Advice hard discs and back-up for silver surfer

  Ellen G 16:15 02 Jun 2007

I wonder if someone could advise me on a reliable, quiet external hard disc (with a company which will provide free telephone support for a year, so not IOMEGA), to keep a complete copy of my hard disc (250 GB but only 15 GB used), plus simple but reliable software to do incremental back-ups after the ghost image. Which? recommends Nortons's Save and Restore though I read that it's slow and not always reliable. Acronis is reliable but too complicated for senior citizens with only limited IT knowledge.

I read good reviews about Western Digital My book Essential 320 GB e.g. on Dabs site, but no shop near me stocks this make. Only Maxtor, Seagate and Iomega. Also read that when one WD drive bought from Amazon developed a fault, they were difficult. Person could loose all docs, or get only a 20% refund. If something goes wrong, I don't want to deal with difficult people. (Verbatim taught me that. Batch of faulty floppies. No explanation, no refund, no replacement, though promised etc).

I want a relatively stress-free computing life, so I can restore my OS, programmes and documents with the least fuss.

All ideas will be most gratefully received.


  johndrew 16:39 02 Jun 2007

I presume you would only have the external hard drive operative for backup purposes, say weekly, and therefore its use would be small compared to the PC. In this case most hard drives of about 250GB size or above would suit your purpose and provide plenty of room for backups of photos, videos, documents and of course your operating system plus programs installed to it.

I use an Icy Box with a 320GB Maxtor drive, my son uses the same enclosure with a 250GB Western Digital and my daughter uses a 250GB Iomega. All have proved satisfactory. If you wish to buy a ready assembled external hard drive there are many on the market; for example PC world sells these click here which cover a whole range of sizes and manufacturers.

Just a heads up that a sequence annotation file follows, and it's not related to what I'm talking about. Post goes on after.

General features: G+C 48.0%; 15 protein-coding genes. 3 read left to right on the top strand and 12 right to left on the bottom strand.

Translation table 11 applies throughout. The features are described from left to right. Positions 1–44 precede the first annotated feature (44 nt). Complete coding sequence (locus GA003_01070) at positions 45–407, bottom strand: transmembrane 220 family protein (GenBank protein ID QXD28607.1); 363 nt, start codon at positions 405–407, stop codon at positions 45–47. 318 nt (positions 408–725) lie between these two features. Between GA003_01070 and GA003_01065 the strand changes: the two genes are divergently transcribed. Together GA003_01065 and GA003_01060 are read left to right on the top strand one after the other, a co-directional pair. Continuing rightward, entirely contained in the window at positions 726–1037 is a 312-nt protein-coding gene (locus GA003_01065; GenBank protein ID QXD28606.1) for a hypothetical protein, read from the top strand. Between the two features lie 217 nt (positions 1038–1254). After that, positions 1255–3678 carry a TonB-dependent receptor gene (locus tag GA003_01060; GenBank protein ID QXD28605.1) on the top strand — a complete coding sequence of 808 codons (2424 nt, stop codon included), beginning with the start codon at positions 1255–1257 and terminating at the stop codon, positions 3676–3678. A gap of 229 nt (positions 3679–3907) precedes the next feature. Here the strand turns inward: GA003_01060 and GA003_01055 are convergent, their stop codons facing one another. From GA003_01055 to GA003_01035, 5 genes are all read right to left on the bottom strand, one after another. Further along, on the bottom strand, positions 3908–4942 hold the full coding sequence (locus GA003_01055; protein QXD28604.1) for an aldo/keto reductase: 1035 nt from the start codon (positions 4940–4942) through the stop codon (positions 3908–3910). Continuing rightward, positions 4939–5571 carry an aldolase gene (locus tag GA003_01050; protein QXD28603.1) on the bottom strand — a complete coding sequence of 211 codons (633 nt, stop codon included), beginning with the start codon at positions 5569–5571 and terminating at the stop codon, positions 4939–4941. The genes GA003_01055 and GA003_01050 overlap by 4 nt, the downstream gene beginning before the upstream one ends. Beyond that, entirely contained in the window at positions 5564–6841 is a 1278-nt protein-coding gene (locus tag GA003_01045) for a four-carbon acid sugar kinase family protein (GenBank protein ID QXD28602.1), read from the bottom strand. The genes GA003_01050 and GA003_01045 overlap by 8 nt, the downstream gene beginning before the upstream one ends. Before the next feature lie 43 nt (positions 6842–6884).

As for a refund for lost documents or other data, I know of no manufacturer that will provide this as no manufacturer is in a position to know exactly what you may lose at any given time.

For backup software I use Acronis True Image which I find simple and very user friendly. I believe most others that use it would tell you much the same. Certainly it provides a simple user interface and walks you through the backup process with excellent help files if you need them. In the unlikely event of a catastrophic failure in your PC`s hard drive, re-installation is as simple as the backup process.

Hope this helps.

  howard64 16:45 02 Jun 2007

as a fellow silver surfer I understand what you are saying. I really do not think any warranty is worth having. Most things either work perfectly or show faults almost immediately. I have a Maxtor 300GB usb hard drive. I back up to this and also about every 3 months copy my documents to a cd or dvd. I also have a second pc networked to my main pc and again I copy my documents to this ones hard drive. I think I am reasonably covered. I can remember backing up to floppies once and then discovering that the back up prog was faulty - never again. You do save all your info in 'my documents'? if not you will have to include wherever else you store info to the back up destination. I never worry about backing up my progs as I have all the installation disks.Hope this helps.

  Diemmess 17:28 02 Jun 2007

johndrew and howard64 have indicated that there is no finite choice of HD.

Your idea of an external disk in a suitable powered case, boils down to price, convenience and most trusted retailer, is sound.
Most HDs outlast the life of the computer and those that fail seem to do so regardless of their brand name.

Using the new HD as a backup in case the primary one should fail, is best served in my view by installing Acronis which in version 10 does all the work for you - quickly and accurately.

I bought my copy quite recently on Amazon. It seemed much cheaper than other retailers.

  Diemmess 17:47 02 Jun 2007

Huge primary disks devoted to drive C: entirely, worry me.

I know that only a few months back the wiser heads said dividing the primary drive into smaller partitions was bad, a waste of time, and added to some users confusion.

At that time the starter capacities varied around 40 - 80 Gb.

My feeling is that anything over 80GB is going to be awkward to backup and need still more space on the backup drive internal or external, just to save a lot of jumbled up OS, applications and Data.

I still keep data quite separately from the rest because a corrupted operating system is much more likely than a HD failure.
Backup drive images can then be stored in smaller and so faster to restore files.
In fact a recovered working system can be in place in far less time than it takes to re-install XP alone.
Ergo, all those applications have to be reinstalled and reconfigured as well if you choose that route.

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